Inclusive Learning – Giving Every Child Their Chance
At Old Ford, we work hard to ensure every one of our pupils has the tools and support they need to be able to learn in the same manner as their peers.
Often inclusive learning is seen as something solely for children with special educational needs. While this is certainly part of it, inclusive learning is far more – it is a practice which includes everyone.
We approach it by looking at the individual needs of every child at our school. These can be academic, and often are, but we also examine other factors such as independence, resilience and attention skills. There are often other barriers to learning to consider too, including social, gender and economic issues. This holistic approach allows us to see the whole picture, and from there we are able to take positive action and provide the most effective support.
There is often some confusion between the terms inclusive learning and integrated learning. Integrated learning, where students with and without disabilities all learn in the same classroom can be very effective, and where this is the case then we will work to provide it. However, in other cases integration can actually be a barrier to learning. For instance, deaf students engaging in shared reading may be better off away from the main class in a space that is acoustically suitable, enabling them to access the work in a more helpful environment.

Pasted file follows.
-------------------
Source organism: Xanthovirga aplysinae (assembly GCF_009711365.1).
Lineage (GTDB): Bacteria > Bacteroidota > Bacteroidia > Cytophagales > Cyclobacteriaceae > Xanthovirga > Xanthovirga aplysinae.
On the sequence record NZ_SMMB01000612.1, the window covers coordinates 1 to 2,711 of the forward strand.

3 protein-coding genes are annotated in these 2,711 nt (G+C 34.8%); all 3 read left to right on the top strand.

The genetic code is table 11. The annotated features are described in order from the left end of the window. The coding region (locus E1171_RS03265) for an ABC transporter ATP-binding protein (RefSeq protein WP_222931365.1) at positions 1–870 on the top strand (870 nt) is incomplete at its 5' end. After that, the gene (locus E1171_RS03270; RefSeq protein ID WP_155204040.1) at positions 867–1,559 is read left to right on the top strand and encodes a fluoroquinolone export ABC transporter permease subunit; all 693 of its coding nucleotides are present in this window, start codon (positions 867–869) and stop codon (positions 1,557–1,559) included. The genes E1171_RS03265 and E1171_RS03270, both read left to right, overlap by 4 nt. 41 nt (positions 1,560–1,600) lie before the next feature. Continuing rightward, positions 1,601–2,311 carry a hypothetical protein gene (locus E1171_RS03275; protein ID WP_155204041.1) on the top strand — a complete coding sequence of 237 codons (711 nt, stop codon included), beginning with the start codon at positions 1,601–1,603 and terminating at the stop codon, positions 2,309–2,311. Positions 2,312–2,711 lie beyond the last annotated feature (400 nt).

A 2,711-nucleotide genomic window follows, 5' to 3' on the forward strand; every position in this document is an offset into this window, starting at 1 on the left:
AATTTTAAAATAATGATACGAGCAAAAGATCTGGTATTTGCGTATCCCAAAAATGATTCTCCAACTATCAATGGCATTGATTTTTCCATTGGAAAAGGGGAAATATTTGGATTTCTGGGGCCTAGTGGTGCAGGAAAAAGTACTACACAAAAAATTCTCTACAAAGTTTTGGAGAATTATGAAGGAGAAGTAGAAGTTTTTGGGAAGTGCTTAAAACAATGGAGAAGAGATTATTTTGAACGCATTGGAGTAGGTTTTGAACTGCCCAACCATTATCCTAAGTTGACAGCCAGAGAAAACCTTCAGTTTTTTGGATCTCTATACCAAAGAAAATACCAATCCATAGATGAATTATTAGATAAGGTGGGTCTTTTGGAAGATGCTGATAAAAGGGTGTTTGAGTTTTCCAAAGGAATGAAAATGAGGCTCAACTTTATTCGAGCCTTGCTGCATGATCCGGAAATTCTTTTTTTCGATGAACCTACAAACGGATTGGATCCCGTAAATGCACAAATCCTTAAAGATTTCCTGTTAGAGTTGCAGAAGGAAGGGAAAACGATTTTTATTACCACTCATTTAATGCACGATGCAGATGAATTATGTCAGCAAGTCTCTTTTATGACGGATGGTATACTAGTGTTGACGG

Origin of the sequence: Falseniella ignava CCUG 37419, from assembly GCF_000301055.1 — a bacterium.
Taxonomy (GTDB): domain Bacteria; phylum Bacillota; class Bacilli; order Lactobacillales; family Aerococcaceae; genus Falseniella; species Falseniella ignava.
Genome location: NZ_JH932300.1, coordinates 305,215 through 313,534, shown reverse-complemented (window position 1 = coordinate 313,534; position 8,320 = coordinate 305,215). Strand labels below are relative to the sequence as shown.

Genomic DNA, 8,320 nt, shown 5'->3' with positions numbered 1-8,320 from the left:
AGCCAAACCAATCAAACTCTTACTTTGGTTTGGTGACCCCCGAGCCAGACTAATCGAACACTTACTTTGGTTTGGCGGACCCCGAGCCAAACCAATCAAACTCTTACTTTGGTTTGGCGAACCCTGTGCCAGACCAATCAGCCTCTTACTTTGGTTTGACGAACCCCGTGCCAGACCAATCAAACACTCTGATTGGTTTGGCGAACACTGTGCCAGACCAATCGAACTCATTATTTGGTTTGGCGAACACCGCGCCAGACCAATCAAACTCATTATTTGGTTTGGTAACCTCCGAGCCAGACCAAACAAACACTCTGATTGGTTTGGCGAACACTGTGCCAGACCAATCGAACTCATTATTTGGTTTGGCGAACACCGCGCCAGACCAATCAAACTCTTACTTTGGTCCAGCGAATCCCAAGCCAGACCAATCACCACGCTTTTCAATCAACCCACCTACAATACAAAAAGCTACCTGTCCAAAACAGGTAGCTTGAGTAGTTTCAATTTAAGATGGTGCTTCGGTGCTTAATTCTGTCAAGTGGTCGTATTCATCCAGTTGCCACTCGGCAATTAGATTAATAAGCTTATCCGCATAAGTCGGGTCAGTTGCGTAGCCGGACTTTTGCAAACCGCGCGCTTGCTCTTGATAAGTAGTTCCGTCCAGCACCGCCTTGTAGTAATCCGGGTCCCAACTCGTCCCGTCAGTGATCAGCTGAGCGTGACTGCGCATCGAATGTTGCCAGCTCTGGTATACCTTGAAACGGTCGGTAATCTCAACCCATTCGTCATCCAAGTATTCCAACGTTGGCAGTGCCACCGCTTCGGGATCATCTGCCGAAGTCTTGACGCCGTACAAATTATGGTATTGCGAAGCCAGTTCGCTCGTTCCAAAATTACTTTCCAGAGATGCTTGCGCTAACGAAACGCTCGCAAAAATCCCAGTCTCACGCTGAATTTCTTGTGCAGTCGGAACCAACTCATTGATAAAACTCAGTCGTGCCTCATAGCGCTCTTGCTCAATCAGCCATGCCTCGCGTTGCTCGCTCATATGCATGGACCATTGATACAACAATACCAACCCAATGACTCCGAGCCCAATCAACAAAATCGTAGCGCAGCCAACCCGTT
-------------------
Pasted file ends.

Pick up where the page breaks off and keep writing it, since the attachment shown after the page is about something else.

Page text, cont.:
We teach all our subjects in mixed ability groups except for phonics and mathematics which are streamed. Research shows that this is the best way for all pupils to make progress, and all pupils benefit from the mixed ability setting. If we do see significant gaps in knowledge or children require specialised support, we implement appropriate interventions such as 1:1 catch up phonics sessions, or SEND withdrawal groups for certain areas.
Much of the support we provide is done from within our school, however if we feel we don’t have the right resources to give the most effective support we will use external specialists instead. We also work closely with other schools in the Trust, regularly meeting to work together and share best practice and expertise, which can then be applied successfully to the individual schools.
Perhaps our approach to inclusive learning is best summed up by our philosophy which is ’Aim high, have high expectations for all, some will need more support or scaffolding to get there, but the expectation is that they will all achieve.’ We want all our pupils to fulfil their potential, and we will provide them with the opportunities they need to do so.